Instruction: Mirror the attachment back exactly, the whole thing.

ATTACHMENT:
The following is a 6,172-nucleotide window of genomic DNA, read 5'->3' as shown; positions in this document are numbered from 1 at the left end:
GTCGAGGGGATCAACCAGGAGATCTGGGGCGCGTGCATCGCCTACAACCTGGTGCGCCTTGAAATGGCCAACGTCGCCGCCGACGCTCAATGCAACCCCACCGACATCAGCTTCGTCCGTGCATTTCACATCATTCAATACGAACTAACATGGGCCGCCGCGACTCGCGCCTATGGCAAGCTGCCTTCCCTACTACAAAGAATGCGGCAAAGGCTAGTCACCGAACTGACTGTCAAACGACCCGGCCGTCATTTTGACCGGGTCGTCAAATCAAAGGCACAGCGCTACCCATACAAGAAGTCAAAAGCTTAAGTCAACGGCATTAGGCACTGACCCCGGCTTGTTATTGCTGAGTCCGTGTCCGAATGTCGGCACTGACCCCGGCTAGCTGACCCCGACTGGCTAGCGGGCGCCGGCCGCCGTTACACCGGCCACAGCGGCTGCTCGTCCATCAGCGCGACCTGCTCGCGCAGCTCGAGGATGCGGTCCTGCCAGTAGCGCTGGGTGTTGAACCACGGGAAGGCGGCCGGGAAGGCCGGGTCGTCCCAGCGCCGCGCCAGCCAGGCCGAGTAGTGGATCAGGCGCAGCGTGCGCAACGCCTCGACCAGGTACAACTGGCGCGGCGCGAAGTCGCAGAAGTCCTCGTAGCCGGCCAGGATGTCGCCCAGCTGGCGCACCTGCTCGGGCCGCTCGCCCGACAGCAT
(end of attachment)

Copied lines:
The following is a 6,172-nucleotide window of genomic DNA, read 5'->3' as shown; positions in this document are numbered from 1 at the left end:
GTCGAGGGGATCAACCAGGAGATCTGGGGCGCGTGCATCGCCTACAACCTGGTGCGCCTTGAAATGGCCAACGTCGCCGCCGACGCTCAATGCAACCCCACCGACATCAGCTTCGTCCGTGCATTTCACATCATTCAATACGAACTAACATGGGCCGCCGCGACTCGCGCCTATGGCAAGCTGCCTTCCCTACTACAAAGAATGCGGCAAAGGCTAGTCACCGAACTGACTGTCAAACGACCCGGCCGTCATTTTGACCGGGTCGTCAAATCAAAGGCACAGCGCTACCCATACAAGAAGTCAAAAGCTTAAGTCAACGGCATTAGGCACTGACCCCGGCTTGTTATTGCTGAGTCCGTGTCCGAATGTCGGCACTGACCCCGGCTAGCTGACCCCGACTGGCTAGCGGGCGCCGGCCGCCGTTACACCGGCCACAGCGGCTGCTCGTCCATCAGCGCGACCTGCTCGCGCAGCTCGAGGATGCGGTCCTGCCAGTAGCGCTGGGTGTTGAACCACGGGAAGGCGGCCGGGAAGGCCGGGTCGTCCCAGCGCCGCGCCAGCCAGGCCGAGTAGTGGATCAGGCGCAGCGTGCGCAACGCCTCGACCAGGTACAACTGGCGCGGCGCGAAGTCGCAGAAGTCCTCGTAGCCGGCCAGGATGTCGCCCAGCTGGCGCACCTGCTCGGGCCGCTCGCCCGACAGCAT